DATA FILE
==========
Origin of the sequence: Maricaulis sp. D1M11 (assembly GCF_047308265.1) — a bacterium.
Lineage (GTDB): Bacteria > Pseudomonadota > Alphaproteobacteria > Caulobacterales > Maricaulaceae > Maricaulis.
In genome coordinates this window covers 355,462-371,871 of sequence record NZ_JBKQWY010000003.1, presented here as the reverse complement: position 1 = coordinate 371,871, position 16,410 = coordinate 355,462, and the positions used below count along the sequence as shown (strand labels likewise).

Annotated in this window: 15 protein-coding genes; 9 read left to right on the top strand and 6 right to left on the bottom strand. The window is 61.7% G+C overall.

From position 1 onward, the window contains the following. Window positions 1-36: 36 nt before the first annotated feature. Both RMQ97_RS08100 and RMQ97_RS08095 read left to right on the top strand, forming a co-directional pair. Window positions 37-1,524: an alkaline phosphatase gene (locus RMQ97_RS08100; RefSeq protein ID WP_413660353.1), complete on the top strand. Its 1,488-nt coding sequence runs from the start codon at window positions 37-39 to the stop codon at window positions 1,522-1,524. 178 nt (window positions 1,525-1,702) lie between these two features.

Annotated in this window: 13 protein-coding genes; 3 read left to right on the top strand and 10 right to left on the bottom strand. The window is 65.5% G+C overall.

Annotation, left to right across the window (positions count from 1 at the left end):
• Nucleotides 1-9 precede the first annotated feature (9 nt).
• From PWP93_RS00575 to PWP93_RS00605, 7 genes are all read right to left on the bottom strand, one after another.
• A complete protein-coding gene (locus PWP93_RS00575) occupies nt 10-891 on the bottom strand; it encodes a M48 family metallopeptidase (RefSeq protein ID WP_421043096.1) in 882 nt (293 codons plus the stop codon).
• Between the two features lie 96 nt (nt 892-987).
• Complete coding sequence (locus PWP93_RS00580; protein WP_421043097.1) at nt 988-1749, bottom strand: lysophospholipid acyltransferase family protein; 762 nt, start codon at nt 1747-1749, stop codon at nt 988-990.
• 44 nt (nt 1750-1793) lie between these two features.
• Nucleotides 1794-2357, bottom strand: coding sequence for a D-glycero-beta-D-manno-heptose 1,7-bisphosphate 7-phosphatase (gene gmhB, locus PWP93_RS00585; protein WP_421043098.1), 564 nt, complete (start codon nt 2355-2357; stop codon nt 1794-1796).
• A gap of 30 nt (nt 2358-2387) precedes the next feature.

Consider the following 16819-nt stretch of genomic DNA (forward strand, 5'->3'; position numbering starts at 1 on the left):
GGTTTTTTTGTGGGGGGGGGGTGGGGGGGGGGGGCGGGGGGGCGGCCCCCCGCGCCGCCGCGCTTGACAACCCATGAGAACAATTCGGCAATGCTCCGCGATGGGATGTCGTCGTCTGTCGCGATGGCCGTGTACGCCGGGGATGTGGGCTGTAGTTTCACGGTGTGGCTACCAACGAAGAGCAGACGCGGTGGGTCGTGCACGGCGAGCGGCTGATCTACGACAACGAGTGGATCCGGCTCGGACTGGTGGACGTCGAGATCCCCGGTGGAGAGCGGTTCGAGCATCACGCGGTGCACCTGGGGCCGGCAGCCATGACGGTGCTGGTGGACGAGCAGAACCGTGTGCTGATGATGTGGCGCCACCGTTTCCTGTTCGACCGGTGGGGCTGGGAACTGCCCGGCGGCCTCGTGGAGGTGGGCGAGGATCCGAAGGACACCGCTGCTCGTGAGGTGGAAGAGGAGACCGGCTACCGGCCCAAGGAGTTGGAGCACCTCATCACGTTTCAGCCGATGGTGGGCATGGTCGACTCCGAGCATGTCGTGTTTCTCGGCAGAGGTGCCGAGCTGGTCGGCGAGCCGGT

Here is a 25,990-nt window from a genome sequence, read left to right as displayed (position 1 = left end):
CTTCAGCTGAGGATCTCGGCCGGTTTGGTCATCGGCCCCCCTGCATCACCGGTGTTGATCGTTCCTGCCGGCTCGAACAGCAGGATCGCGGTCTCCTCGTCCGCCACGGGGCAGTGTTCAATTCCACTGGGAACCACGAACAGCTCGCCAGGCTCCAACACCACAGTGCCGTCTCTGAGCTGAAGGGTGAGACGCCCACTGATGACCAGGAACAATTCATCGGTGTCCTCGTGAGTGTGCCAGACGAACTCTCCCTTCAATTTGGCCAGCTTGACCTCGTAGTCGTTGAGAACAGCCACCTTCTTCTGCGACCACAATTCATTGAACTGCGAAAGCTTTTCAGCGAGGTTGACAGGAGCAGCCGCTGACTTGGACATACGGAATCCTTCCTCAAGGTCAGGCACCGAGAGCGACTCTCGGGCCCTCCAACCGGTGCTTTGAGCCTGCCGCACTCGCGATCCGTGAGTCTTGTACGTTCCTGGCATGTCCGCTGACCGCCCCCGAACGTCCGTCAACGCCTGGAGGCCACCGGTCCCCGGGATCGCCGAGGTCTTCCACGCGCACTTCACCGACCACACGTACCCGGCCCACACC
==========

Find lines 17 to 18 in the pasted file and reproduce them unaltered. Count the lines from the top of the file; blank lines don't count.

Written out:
GGTTTTTTTGTGGGGGGGGGGTGGGGGGGGGGGGCGGGGGGGCGGCCCCCCGCGCCGCCGCGCTTGACAACCCATGAGAACAATTCGGCAATGCTCCGCGATGGGATGTCGTCGTCTGTCGCGATGGCCGTGTACGCCGGGGATGTGGGCTGTAGTTTCACGGTGTGGCTACCAACGAAGAGCAGACGCGGTGGGTCGTGCACGGCGAGCGGCTGATCTACGACAACGAGTGGATCCGGCTCGGACTGGTGGACGTCGAGATCCCCGGTGGAGAGCGGTTCGAGCATCACGCGGTGCACCTGGGGCCGGCAGCCATGACGGTGCTGGTGGACGAGCAGAACCGTGTGCTGATGATGTGGCGCCACCGTTTCCTGTTCGACCGGTGGGGCTGGGAACTGCCCGGCGGCCTCGTGGAGGTGGGCGAGGATCCGAAGGACACCGCTGCTCGTGAGGTGGAAGAGGAGACCGGCTACCGGCCCAAGGAGTTGGAGCACCTCATCACGTTTCAGCCGATGGTGGGCATGGTCGACTCCGAGCATGTCGTGTTTCTCGGCAGAGGTGCCGAGCTGGTCGGCGAGCCGGT

Here is a 25,990-nt window from a genome sequence, read left to right as displayed (position 1 = left end):